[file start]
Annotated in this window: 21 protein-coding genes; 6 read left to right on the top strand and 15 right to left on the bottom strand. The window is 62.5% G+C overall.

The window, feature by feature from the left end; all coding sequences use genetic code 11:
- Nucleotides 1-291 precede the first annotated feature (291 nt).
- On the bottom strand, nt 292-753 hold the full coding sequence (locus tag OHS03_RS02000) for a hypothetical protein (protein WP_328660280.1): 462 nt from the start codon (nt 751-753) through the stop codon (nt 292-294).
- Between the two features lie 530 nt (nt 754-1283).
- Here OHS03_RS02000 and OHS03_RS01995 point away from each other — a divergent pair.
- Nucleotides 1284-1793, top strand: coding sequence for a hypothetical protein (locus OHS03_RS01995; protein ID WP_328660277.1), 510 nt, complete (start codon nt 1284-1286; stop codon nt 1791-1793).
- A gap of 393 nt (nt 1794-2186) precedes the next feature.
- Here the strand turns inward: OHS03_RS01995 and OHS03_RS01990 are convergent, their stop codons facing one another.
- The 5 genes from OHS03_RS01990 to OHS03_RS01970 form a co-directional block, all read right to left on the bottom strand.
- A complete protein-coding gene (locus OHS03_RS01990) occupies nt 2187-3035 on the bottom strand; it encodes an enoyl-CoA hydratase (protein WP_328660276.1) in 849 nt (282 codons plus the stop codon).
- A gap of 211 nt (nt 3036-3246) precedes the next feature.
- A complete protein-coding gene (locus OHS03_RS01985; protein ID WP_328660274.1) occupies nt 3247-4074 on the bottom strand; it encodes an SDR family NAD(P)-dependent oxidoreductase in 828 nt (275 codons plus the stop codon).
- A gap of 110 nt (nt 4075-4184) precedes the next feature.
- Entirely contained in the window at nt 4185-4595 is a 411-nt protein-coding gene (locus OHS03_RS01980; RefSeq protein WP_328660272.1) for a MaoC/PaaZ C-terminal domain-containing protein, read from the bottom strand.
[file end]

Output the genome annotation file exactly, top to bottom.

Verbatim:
Annotated in this window: 21 protein-coding genes; 6 read left to right on the top strand and 15 right to left on the bottom strand. The window is 62.5% G+C overall.

The window, feature by feature from the left end; all coding sequences use genetic code 11:
- Nucleotides 1-291 precede the first annotated feature (291 nt).
- On the bottom strand, nt 292-753 hold the full coding sequence (locus tag OHS03_RS02000) for a hypothetical protein (protein WP_328660280.1): 462 nt from the start codon (nt 751-753) through the stop codon (nt 292-294).
- Between the two features lie 530 nt (nt 754-1283).
- Here OHS03_RS02000 and OHS03_RS01995 point away from each other — a divergent pair.
- Nucleotides 1284-1793, top strand: coding sequence for a hypothetical protein (locus OHS03_RS01995; protein ID WP_328660277.1), 510 nt, complete (start codon nt 1284-1286; stop codon nt 1791-1793).
- A gap of 393 nt (nt 1794-2186) precedes the next feature.
- Here the strand turns inward: OHS03_RS01995 and OHS03_RS01990 are convergent, their stop codons facing one another.
- The 5 genes from OHS03_RS01990 to OHS03_RS01970 form a co-directional block, all read right to left on the bottom strand.
- A complete protein-coding gene (locus OHS03_RS01990) occupies nt 2187-3035 on the bottom strand; it encodes an enoyl-CoA hydratase (protein WP_328660276.1) in 849 nt (282 codons plus the stop codon).
- A gap of 211 nt (nt 3036-3246) precedes the next feature.
- A complete protein-coding gene (locus OHS03_RS01985; protein ID WP_328660274.1) occupies nt 3247-4074 on the bottom strand; it encodes an SDR family NAD(P)-dependent oxidoreductase in 828 nt (275 codons plus the stop codon).
- A gap of 110 nt (nt 4075-4184) precedes the next feature.
- Entirely contained in the window at nt 4185-4595 is a 411-nt protein-coding gene (locus OHS03_RS01980; RefSeq protein WP_328660272.1) for a MaoC/PaaZ C-terminal domain-containing protein, read from the bottom strand.